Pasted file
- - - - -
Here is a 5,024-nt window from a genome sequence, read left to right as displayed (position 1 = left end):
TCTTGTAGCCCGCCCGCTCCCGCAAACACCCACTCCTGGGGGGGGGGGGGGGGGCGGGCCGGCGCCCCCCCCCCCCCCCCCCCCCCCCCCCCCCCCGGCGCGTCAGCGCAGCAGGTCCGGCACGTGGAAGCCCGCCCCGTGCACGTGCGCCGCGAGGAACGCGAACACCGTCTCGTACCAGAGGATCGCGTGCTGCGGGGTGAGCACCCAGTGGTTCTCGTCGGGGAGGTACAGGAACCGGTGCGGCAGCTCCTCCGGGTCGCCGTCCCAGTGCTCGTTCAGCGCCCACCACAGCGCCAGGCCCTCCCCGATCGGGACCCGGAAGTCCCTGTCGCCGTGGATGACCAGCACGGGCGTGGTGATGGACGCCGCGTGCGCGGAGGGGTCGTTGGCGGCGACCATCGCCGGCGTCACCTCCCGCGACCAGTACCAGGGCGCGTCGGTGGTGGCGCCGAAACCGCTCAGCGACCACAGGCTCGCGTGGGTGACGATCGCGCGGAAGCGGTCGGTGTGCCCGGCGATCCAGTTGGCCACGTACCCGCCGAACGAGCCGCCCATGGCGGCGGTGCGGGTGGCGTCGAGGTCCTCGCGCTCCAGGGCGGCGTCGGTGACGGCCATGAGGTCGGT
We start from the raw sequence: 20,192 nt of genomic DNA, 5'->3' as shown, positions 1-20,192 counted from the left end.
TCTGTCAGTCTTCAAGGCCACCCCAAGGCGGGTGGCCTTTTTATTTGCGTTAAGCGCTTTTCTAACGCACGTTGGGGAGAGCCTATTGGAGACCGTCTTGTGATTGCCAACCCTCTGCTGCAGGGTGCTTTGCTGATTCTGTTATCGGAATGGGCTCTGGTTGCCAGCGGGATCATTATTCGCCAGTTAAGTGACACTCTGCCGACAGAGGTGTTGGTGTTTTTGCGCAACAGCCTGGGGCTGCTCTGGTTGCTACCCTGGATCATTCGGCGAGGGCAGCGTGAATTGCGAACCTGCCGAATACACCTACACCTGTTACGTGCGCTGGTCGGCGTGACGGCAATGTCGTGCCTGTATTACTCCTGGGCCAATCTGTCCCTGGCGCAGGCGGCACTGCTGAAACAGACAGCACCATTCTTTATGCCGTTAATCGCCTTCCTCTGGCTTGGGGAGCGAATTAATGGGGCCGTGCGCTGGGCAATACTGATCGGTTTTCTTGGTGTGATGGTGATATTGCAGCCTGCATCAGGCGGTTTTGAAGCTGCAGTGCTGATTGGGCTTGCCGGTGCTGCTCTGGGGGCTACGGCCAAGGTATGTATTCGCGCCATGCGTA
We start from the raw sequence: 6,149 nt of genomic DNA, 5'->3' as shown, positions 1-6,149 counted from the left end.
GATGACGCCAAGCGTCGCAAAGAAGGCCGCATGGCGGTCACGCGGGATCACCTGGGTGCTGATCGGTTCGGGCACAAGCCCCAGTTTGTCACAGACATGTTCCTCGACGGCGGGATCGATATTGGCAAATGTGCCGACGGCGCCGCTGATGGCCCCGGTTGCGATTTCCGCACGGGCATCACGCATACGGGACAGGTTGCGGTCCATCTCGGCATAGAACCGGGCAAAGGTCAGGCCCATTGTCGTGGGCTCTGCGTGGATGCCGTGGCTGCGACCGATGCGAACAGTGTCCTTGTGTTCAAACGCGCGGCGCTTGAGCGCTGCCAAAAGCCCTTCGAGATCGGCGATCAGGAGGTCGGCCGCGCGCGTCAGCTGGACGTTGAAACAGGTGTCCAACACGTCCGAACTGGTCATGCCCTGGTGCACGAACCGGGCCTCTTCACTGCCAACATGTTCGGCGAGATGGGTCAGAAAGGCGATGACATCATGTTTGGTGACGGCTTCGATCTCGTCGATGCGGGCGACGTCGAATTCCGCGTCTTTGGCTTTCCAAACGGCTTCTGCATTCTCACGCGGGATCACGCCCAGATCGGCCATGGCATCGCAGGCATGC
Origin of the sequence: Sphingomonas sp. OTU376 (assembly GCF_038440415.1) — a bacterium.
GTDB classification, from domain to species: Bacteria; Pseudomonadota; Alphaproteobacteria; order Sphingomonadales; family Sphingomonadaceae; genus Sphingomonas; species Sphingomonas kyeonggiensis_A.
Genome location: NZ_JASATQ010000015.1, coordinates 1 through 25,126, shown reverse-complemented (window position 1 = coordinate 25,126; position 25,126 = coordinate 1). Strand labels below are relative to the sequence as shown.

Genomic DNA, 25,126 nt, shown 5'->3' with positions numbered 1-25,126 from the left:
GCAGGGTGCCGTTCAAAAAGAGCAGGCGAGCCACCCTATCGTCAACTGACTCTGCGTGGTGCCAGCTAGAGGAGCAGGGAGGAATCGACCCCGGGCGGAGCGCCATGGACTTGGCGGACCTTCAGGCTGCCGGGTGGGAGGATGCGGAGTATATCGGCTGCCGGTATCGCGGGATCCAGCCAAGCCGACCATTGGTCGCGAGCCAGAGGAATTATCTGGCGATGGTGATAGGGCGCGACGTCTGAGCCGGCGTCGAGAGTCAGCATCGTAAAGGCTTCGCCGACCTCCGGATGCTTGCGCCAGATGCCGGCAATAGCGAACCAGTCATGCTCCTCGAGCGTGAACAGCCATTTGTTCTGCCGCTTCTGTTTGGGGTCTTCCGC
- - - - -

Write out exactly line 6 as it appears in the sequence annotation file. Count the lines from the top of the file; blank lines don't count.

GATGACGCCAAGCGTCGCAAAGAAGGCCGCATGGCGGTCACGCGGGATCACCTGGGTGCTGATCGGTTCGGGCACAAGCCCCAGTTTGTCACAGACATGTTCCTCGACGGCGGGATCGATATTGGCAAATGTGCCGACGGCGCCGCTGATGGCCCCGGTTGCGATTTCCGCACGGGCATCACGCATACGGGACAGGTTGCGGTCCATCTCGGCATAGAACCGGGCAAAGGTCAGGCCCATTGTCGTGGGCTCTGCGTGGATGCCGTGGCTGCGACCGATGCGAACAGTGTCCTTGTGTTCAAACGCGCGGCGCTTGAGCGCTGCCAAAAGCCCTTCGAGATCGGCGATCAGGAGGTCGGCCGCGCGCGTCAGCTGGACGTTGAAACAGGTGTCCAACACGTCCGAACTGGTCATGCCCTGGTGCACGAACCGGGCCTCTTCACTGCCAACATGTTCGGCGAGATGGGTCAGAAAGGCGATGACATCATGTTTGGTGACGGCTTCGATCTCGTCGATGCGGGCGACGTCGAATTCCGCGTCTTTGGCTTTCCAAACGGCTTCTGCATTCTCACGCGGGATCACGCCCAGATCGGCCATGGCATCGCAGGCATGC